St Patrick's

Church and World – St Patrick’s Cathedral taken from the Rockefeller Center, New York

Regulars here will pick up soon enough that this post is also an ongoing reflection in relation to the upcoming synod’s decision on the future of the Christchurch Cathedral.

The previous posts are
What is a Cathedral?
What is a Cathedral? Part 2

I am very grateful that people respected my request to take care with comments, and I WILL AGAIN BE RESTRICTING OF COMMENTS HERE.

The Christchurch Anglican Cathedral is a very controversial topic.

Please restrict your comments on this site to the liturgical and theological content of my posts. I will not allow comments advocating for or against certain actions (past, present, future), what should have happened in the Square, or what you think needs to be done now. If your comment stays with the generic ideas discussed here, rather than the specifics of the cathedral in the Square, that will be fine.

There has already been good discussion, on this site, about the pros and cons of accepting (or not) government and city council money towards reinstating the Cathedral. Does, for example, the church accepting such a significant gift from the world become an encumbrance to the church? (This is a general question – beyond the specifics of the Christchurch example. The question applies equally, as just another example, for church social agencies receiving government funding support, business sponsorship, and other gifts from the world). Does accepting gifts from the world, for example, endanger the prophetic witness of the church, its ability to challenge the world’s ethics and philosophies? There are wider, deeper theologies (spiritualities) at work – and it is those I’m seeking to underline in this post.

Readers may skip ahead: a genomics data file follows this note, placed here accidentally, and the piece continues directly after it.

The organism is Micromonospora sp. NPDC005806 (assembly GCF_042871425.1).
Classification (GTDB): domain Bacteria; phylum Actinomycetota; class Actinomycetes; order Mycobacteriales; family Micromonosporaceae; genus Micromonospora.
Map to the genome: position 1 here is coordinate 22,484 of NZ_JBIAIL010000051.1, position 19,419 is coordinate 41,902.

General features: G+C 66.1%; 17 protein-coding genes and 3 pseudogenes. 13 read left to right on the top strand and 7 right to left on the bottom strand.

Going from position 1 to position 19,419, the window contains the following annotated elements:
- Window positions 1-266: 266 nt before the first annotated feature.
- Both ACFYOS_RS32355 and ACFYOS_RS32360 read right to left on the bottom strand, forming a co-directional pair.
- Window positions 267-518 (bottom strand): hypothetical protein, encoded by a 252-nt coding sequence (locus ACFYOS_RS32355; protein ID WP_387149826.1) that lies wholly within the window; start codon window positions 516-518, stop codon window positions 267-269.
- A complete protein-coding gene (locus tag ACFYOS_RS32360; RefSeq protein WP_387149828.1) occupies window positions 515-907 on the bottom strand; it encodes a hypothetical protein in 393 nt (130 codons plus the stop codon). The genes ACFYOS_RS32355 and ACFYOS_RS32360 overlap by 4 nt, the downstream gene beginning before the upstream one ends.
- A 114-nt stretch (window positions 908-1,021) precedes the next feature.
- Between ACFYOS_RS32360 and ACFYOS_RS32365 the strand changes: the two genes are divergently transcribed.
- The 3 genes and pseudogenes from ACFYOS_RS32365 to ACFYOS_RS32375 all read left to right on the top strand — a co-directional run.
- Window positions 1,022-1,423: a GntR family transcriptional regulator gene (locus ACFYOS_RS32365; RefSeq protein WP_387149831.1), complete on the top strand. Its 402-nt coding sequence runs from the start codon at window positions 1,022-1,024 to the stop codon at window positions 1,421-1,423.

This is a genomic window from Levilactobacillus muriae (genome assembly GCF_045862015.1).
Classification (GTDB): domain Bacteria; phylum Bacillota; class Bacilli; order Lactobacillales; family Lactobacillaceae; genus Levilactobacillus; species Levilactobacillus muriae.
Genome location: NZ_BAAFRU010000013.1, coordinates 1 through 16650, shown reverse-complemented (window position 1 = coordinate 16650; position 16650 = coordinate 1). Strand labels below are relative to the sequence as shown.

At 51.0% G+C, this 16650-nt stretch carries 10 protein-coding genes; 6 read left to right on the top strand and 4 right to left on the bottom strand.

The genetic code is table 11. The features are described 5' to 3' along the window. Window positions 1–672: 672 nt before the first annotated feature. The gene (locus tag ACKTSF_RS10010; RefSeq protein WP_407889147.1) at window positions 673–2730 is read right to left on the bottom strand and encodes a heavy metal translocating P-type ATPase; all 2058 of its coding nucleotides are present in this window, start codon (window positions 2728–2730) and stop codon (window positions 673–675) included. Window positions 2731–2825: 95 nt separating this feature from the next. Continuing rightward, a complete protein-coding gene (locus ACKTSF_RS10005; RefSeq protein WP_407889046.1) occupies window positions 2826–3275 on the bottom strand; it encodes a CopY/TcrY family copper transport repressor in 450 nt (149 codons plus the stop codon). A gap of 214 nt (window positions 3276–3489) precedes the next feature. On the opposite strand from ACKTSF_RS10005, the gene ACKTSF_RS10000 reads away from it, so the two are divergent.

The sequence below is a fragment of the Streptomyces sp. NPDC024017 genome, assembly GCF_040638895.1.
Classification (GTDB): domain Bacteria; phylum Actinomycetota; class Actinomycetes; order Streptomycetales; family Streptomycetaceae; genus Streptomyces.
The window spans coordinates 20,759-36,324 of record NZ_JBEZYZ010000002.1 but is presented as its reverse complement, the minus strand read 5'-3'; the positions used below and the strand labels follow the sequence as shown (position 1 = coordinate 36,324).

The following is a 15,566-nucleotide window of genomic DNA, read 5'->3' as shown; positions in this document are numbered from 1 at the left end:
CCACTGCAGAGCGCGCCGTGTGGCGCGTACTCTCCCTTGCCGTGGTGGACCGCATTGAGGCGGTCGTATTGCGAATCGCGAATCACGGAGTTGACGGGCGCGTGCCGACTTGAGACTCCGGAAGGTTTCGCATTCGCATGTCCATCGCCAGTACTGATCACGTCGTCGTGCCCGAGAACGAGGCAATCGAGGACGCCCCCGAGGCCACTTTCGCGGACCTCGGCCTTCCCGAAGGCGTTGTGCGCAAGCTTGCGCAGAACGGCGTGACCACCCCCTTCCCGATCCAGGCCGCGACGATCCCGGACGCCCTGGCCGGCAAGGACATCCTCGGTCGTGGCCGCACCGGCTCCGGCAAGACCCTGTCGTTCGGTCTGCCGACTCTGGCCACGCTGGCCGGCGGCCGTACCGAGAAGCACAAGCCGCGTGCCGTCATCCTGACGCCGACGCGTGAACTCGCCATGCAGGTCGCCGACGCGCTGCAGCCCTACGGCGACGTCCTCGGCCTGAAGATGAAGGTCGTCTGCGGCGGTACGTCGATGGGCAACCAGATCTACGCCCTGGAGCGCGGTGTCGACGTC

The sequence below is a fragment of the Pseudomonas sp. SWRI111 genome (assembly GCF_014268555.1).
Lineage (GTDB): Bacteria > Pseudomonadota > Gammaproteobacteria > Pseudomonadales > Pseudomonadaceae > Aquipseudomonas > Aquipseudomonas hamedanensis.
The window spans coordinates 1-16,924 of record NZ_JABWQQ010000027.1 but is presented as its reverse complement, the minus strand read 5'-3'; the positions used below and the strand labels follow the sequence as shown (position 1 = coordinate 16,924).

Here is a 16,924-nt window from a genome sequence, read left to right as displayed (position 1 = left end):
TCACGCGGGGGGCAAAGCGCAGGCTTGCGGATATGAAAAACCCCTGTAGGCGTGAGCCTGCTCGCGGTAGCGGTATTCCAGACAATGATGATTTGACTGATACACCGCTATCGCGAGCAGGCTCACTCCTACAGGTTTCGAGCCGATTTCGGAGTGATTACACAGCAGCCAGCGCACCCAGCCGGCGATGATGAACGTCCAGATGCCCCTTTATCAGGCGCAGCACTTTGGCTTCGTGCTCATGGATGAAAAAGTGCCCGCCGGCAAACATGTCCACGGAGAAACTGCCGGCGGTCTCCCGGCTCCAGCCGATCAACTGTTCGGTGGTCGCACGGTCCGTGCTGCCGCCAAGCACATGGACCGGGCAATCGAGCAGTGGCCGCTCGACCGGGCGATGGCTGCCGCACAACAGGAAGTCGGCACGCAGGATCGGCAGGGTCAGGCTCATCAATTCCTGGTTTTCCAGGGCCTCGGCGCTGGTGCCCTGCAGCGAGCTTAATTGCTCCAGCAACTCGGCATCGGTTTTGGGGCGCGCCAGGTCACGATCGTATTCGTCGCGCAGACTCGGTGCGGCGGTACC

Words, in such a discussion, are used in different ways – including in the Bible. The word “world”, for example, can be seen as a blessed place, a place God sees as good, and on other occasions “world” is used negatively. (“Flesh”, similarly, is used in such a positive and in a negative sense.)

Confront, Convert, and Counter-Cultural

There is an end of the spectrum which sees the Gospel and the Church as being against the world. In this view, we, the faithful, should not conform to the spirit of the age. The world is bad. Total Depravity. We should have nothing to do with worldly ways. A Christian should not marry a nonChristian. Holiness is being set apart. If you are being harassed and persecuted, it is a sign that you are being faithful. The purpose of the Gospel is to save souls, to convert people. Sacred and secular cannot mix. Press this approach, and one edges towards being a sect. Press it further, and one is well on the way to being a cult.

Salt, Light, and Leaven

Towards the other end of the spectrum sees God at work in God’s good world. The faithful point to the good, enhance the good, and limit the bad. Sacraments are God using God’s good creation. The Incarnation is the union between God and the world. Blessing is thanking God for the goodness already there. But press this approach, and spirituality can tend to be little more than Therapeutic Moralistic Deism. Press this approach further, and one loses the imperative for evangelism.

If you appreciated this post, do remember to like the liturgy facebook page, use the RSS feed, and sign up for a not-very-often email, …

image source

Similar Posts: